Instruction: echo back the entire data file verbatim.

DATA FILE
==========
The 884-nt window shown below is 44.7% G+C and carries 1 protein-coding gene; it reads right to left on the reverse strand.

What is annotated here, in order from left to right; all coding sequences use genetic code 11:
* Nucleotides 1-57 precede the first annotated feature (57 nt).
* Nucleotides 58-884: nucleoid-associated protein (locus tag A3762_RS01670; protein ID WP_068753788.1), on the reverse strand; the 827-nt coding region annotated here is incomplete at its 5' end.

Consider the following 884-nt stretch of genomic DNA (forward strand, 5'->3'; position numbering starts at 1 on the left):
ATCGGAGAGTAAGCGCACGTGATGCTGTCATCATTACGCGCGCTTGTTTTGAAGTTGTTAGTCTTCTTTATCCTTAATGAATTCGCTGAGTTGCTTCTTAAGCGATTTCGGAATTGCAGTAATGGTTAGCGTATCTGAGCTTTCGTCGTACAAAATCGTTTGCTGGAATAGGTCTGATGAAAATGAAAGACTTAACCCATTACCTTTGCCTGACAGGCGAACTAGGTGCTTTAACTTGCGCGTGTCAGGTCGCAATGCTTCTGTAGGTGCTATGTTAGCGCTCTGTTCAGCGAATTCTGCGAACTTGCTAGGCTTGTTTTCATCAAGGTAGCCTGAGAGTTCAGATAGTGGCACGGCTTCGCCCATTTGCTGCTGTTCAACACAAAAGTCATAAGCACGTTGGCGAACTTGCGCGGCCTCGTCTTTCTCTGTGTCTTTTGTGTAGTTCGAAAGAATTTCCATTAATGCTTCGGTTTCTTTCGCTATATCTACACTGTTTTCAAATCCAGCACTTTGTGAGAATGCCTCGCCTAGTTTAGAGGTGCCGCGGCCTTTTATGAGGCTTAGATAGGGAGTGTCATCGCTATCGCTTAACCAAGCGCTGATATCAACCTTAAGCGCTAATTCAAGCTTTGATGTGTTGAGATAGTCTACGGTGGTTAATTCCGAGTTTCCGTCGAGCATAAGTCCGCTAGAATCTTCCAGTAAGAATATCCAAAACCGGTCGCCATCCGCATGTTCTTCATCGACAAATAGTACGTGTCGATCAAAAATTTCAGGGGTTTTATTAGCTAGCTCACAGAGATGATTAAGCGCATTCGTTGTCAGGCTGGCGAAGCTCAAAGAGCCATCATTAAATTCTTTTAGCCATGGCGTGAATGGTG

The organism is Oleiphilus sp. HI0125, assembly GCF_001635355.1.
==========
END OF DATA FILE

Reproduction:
The 884-nt window shown below is 44.7% G+C and carries 1 protein-coding gene; it reads right to left on the reverse strand.

What is annotated here, in order from left to right; all coding sequences use genetic code 11:
* Nucleotides 1-57 precede the first annotated feature (57 nt).
* Nucleotides 58-884: nucleoid-associated protein (locus tag A3762_RS01670; protein ID WP_068753788.1), on the reverse strand; the 827-nt coding region annotated here is incomplete at its 5' end.

Consider the following 884-nt stretch of genomic DNA (forward strand, 5'->3'; position numbering starts at 1 on the left):
ATCGGAGAGTAAGCGCACGTGATGCTGTCATCATTACGCGCGCTTGTTTTGAAGTTGTTAGTCTTCTTTATCCTTAATGAATTCGCTGAGTTGCTTCTTAAGCGATTTCGGAATTGCAGTAATGGTTAGCGTATCTGAGCTTTCGTCGTACAAAATCGTTTGCTGGAATAGGTCTGATGAAAATGAAAGACTTAACCCATTACCTTTGCCTGACAGGCGAACTAGGTGCTTTAACTTGCGCGTGTCAGGTCGCAATGCTTCTGTAGGTGCTATGTTAGCGCTCTGTTCAGCGAATTCTGCGAACTTGCTAGGCTTGTTTTCATCAAGGTAGCCTGAGAGTTCAGATAGTGGCACGGCTTCGCCCATTTGCTGCTGTTCAACACAAAAGTCATAAGCACGTTGGCGAACTTGCGCGGCCTCGTCTTTCTCTGTGTCTTTTGTGTAGTTCGAAAGAATTTCCATTAATGCTTCGGTTTCTTTCGCTATATCTACACTGTTTTCAAATCCAGCACTTTGTGAGAATGCCTCGCCTAGTTTAGAGGTGCCGCGGCCTTTTATGAGGCTTAGATAGGGAGTGTCATCGCTATCGCTTAACCAAGCGCTGATATCAACCTTAAGCGCTAATTCAAGCTTTGATGTGTTGAGATAGTCTACGGTGGTTAATTCCGAGTTTCCGTCGAGCATAAGTCCGCTAGAATCTTCCAGTAAGAATATCCAAAACCGGTCGCCATCCGCATGTTCTTCATCGACAAATAGTACGTGTCGATCAAAAATTTCAGGGGTTTTATTAGCTAGCTCACAGAGATGATTAAGCGCATTCGTTGTCAGGCTGGCGAAGCTCAAAGAGCCATCATTAAATTCTTTTAGCCATGGCGTGAATGGTG

The organism is Oleiphilus sp. HI0125, assembly GCF_001635355.1.